The Federal Aviation Administration has created a test site program for the use of drones in this country.
The agency plans to make sure the drones are operating safely.
South Carolina is one of several states that want to be a part of the program.
The technology is small, inexpensive and can see a whole lot from up above.
"As a military weapon its very good," Spartanburg resident Jacob Lewis said.
Lewis sees the benefits of drones as a military tool but he doesn't want them in the US.
"That's not the right thing to do why would you want, why would you need UAV's on home turf."
The FAA won't release where the testing sites would go if any came to the Palmetto state.
It could help the local economy with manufacturers moving here to build the drones.
Victoria Middleton is the state director for the American Civil Liberties Union.
"They can be sent into a house, a garage or a backyard and we think that law enforcement should have a warrant before they do that," Middleton said.
She wants lawmakers to get ahead of the drones going into use here.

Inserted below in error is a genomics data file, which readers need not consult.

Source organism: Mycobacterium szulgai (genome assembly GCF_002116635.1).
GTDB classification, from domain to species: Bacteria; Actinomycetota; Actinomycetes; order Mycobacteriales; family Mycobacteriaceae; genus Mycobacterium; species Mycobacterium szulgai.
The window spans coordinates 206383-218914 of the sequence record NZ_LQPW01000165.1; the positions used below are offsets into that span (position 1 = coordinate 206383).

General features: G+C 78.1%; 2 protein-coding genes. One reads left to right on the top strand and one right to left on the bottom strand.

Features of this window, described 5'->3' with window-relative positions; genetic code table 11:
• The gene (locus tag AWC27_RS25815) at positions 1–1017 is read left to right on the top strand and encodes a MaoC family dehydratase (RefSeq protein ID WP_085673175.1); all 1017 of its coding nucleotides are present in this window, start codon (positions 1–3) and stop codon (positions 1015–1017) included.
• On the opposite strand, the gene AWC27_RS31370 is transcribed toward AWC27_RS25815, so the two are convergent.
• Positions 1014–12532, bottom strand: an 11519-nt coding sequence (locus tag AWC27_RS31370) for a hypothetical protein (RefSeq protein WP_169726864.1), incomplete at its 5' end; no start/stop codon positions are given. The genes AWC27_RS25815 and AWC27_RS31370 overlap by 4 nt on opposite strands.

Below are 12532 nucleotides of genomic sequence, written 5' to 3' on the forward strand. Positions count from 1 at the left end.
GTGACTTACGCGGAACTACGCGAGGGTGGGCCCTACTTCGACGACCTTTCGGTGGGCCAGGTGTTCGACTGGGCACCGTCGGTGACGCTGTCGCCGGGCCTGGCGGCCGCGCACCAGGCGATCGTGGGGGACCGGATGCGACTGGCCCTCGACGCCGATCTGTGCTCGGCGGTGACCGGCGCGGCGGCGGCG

"There's a real danger, I know this seems like an amusing historic example but police were able to wiretap phone calls in the 1920s," she said.
She said it took decades for courts to make warrants necessary for wire tapping.
Other groups are pushing for more regulation. David Matos with Carolina Peace is concerned with drone use worldwide and he's worried about private sector use.
"At least with the government there is some recourse, if a company is flying these for some odd reason there might not be any recourse at all," Matos said.
Middleton just testified last week in Columbia in front of a house committee.
She supports a House bill sponsored by a Greenville representative.
That would require police to get a warrant before using a drone.
Calvin Jerrod Lindsay has been named by the Cherokee County Sheriff's Office as a suspect in the nightclub shooting that happened on July 13th.
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